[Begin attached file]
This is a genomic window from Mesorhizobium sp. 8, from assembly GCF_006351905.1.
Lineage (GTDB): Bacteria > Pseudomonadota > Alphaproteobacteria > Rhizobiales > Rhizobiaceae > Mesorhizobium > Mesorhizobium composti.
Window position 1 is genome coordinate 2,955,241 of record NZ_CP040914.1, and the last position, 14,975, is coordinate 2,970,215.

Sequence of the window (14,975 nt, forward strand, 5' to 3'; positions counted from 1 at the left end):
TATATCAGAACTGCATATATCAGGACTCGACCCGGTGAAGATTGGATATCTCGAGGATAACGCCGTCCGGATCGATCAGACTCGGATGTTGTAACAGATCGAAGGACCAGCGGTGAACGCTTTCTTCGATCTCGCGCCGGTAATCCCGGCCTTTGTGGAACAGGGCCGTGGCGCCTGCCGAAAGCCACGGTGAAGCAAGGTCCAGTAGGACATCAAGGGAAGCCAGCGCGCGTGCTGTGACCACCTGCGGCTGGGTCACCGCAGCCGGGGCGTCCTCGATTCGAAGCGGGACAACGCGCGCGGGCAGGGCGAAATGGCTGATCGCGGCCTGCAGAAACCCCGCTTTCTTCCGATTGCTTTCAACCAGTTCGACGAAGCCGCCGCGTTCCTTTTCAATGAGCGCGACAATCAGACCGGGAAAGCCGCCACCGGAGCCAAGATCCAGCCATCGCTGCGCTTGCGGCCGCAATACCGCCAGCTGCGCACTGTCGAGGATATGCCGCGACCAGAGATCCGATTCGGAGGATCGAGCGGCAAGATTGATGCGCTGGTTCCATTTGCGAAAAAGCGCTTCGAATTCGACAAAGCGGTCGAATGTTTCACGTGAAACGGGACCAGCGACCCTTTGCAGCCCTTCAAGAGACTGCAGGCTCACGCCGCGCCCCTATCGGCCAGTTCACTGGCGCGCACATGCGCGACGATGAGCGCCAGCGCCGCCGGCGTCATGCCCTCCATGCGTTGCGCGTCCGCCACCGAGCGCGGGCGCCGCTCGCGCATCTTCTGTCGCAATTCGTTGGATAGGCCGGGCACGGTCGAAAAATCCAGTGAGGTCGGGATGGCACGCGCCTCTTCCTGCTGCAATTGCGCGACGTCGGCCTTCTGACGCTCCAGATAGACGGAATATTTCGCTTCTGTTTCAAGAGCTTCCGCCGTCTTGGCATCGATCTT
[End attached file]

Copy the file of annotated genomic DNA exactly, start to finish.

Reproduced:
This is a genomic window from Mesorhizobium sp. 8, from assembly GCF_006351905.1.
Lineage (GTDB): Bacteria > Pseudomonadota > Alphaproteobacteria > Rhizobiales > Rhizobiaceae > Mesorhizobium > Mesorhizobium composti.
Window position 1 is genome coordinate 2,955,241 of record NZ_CP040914.1, and the last position, 14,975, is coordinate 2,970,215.

Sequence of the window (14,975 nt, forward strand, 5' to 3'; positions counted from 1 at the left end):
TATATCAGAACTGCATATATCAGGACTCGACCCGGTGAAGATTGGATATCTCGAGGATAACGCCGTCCGGATCGATCAGACTCGGATGTTGTAACAGATCGAAGGACCAGCGGTGAACGCTTTCTTCGATCTCGCGCCGGTAATCCCGGCCTTTGTGGAACAGGGCCGTGGCGCCTGCCGAAAGCCACGGTGAAGCAAGGTCCAGTAGGACATCAAGGGAAGCCAGCGCGCGTGCTGTGACCACCTGCGGCTGGGTCACCGCAGCCGGGGCGTCCTCGATTCGAAGCGGGACAACGCGCGCGGGCAGGGCGAAATGGCTGATCGCGGCCTGCAGAAACCCCGCTTTCTTCCGATTGCTTTCAACCAGTTCGACGAAGCCGCCGCGTTCCTTTTCAATGAGCGCGACAATCAGACCGGGAAAGCCGCCACCGGAGCCAAGATCCAGCCATCGCTGCGCTTGCGGCCGCAATACCGCCAGCTGCGCACTGTCGAGGATATGCCGCGACCAGAGATCCGATTCGGAGGATCGAGCGGCAAGATTGATGCGCTGGTTCCATTTGCGAAAAAGCGCTTCGAATTCGACAAAGCGGTCGAATGTTTCACGTGAAACGGGACCAGCGACCCTTTGCAGCCCTTCAAGAGACTGCAGGCTCACGCCGCGCCCCTATCGGCCAGTTCACTGGCGCGCACATGCGCGACGATGAGCGCCAGCGCCGCCGGCGTCATGCCCTCCATGCGTTGCGCGTCCGCCACCGAGCGCGGGCGCCGCTCGCGCATCTTCTGTCGCAATTCGTTGGATAGGCCGGGCACGGTCGAAAAATCCAGTGAGGTCGGGATGGCACGCGCCTCTTCCTGCTGCAATTGCGCGACGTCGGCCTTCTGACGCTCCAGATAGACGGAATATTTCGCTTCTGTTTCAAGAGCTTCCGCCGTCTTGGCATCGATCTT